Physical Directors in the universities and colleges believe that lesser-known sports are included in the eligibility list by the Sports Authority of Andhra Pradesh to favour children of officers and politicians. “They secure national-level certificates of such games playing for one or two years and participating in the competitions that lack seriousness,” argues a Physical Director. For example, seats in the popular OU College of Engineering have been taken by roller skating sportsmen in the last three years.

Admissions in the sports quota are based on the level of the competition played by the candidates and not the marks secured in the qualifying examination. “It is easy to manipulate in lesser-known games whereas it takes at least 10 years to reach national-level in popular sports,” says an official seeking anonymity.

Does the university or the individual colleges provide concessions to serious sportsmen? Officials say that at the degree level attendance is taken care of. Colleges traditionally known for sports attract cricketers and athletes offering academic and monetary concessions. Unfortunately, those who excel at the degree level fade out later due to a combination of factors, and the very purpose of sports quota is defeated.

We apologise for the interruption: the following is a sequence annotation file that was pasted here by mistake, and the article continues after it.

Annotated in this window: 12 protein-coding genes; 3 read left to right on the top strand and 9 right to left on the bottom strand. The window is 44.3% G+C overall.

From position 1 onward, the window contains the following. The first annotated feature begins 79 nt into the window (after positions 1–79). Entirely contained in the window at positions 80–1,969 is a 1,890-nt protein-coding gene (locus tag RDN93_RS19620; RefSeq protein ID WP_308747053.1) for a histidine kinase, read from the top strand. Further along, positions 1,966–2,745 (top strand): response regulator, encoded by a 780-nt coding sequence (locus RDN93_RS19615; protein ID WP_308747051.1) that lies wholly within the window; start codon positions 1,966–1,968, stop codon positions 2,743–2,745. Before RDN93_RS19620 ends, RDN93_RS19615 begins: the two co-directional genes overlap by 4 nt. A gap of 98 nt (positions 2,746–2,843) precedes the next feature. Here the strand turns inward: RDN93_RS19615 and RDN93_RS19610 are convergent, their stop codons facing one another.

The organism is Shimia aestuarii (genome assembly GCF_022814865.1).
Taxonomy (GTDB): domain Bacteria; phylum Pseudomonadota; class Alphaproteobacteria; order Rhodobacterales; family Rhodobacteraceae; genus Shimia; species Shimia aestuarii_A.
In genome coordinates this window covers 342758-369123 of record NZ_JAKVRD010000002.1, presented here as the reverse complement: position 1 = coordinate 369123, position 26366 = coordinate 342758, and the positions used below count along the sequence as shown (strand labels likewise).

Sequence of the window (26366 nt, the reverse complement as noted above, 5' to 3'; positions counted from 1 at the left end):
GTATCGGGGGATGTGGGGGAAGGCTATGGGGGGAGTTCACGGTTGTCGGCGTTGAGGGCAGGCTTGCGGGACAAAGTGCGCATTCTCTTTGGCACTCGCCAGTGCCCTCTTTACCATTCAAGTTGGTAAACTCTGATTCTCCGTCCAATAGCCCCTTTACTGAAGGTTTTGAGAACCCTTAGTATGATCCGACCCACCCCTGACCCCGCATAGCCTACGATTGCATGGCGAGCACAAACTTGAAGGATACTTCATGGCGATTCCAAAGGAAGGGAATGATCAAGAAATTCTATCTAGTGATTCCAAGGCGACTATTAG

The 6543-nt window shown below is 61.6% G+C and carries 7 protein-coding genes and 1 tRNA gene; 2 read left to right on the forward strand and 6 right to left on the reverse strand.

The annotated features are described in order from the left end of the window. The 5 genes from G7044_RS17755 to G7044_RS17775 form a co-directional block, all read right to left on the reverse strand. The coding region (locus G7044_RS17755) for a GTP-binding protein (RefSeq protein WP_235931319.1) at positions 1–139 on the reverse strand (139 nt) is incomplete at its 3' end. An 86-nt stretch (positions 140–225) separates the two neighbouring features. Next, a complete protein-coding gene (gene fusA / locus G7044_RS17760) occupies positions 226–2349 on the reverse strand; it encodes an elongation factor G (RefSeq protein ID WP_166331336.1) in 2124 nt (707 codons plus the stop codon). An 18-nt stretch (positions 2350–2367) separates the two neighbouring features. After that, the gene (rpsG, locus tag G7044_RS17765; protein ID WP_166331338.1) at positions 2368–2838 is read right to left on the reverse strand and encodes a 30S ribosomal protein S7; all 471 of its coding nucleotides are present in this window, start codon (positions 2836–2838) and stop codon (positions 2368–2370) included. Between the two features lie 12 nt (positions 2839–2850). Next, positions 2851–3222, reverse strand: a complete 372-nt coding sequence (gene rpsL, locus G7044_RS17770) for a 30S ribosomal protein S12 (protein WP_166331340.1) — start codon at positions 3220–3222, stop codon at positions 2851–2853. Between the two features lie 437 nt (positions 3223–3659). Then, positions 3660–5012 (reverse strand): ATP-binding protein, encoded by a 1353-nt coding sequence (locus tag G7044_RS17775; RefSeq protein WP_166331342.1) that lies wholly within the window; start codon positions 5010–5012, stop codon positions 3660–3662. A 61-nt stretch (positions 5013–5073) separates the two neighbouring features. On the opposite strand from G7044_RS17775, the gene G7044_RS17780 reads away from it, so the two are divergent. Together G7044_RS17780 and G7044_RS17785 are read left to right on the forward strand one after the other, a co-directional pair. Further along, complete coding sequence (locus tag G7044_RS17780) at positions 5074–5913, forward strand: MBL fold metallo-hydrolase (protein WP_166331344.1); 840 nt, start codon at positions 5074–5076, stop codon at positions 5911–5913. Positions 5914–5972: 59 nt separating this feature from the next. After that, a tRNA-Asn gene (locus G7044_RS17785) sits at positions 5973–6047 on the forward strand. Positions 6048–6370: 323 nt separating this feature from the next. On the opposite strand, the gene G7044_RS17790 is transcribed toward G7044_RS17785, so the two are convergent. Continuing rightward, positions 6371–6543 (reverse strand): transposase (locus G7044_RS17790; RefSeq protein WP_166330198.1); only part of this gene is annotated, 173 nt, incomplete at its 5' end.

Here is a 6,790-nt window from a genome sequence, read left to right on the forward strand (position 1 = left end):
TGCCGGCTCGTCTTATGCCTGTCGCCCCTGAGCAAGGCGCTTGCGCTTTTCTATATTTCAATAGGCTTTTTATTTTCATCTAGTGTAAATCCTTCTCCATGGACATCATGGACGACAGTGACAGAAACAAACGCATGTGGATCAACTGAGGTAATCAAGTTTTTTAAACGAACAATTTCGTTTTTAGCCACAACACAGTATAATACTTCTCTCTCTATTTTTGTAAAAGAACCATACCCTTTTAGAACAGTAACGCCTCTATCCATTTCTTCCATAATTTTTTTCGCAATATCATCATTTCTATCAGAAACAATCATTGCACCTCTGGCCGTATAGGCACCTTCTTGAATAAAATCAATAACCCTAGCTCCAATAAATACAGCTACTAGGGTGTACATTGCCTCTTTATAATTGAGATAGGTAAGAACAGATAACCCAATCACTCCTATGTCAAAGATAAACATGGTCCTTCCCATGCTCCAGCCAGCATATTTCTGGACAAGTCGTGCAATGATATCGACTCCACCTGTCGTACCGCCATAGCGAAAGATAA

Credits mechanism

According to Ashish Phulkar, Deputy Director, Sports and Physical Education, Symbiosis International University (SIU), Pune, the Symbiosis International University has introduced the mechanism of credits for sports.

“Credits for sports instead of marks for sports encourage the students. For every 15 hours of sports activity, be it participating or organising events, the students can avail of one credit. Three credits are reserved for sports in a year per student,” he says. “Giving marks freely will be like comparing physical activity to mental activity. Students should be awarded for what they have worked.”

“Recognition for the talent is important, and the academic institute should ensure that there are no repercussions on the future of the students,” he says. The Academic Council members and the Directors of the various institutes have been co-operative with the implementation of this mechanism. “This is important to build a sports culture. The solutions need to be found within the system, with policy changes that ensure that the students don’t suffer,” says Mr. Phulkar.

Inputs from Archana Subramanian, Reshma S. Kulkarni and Amruta Byatnal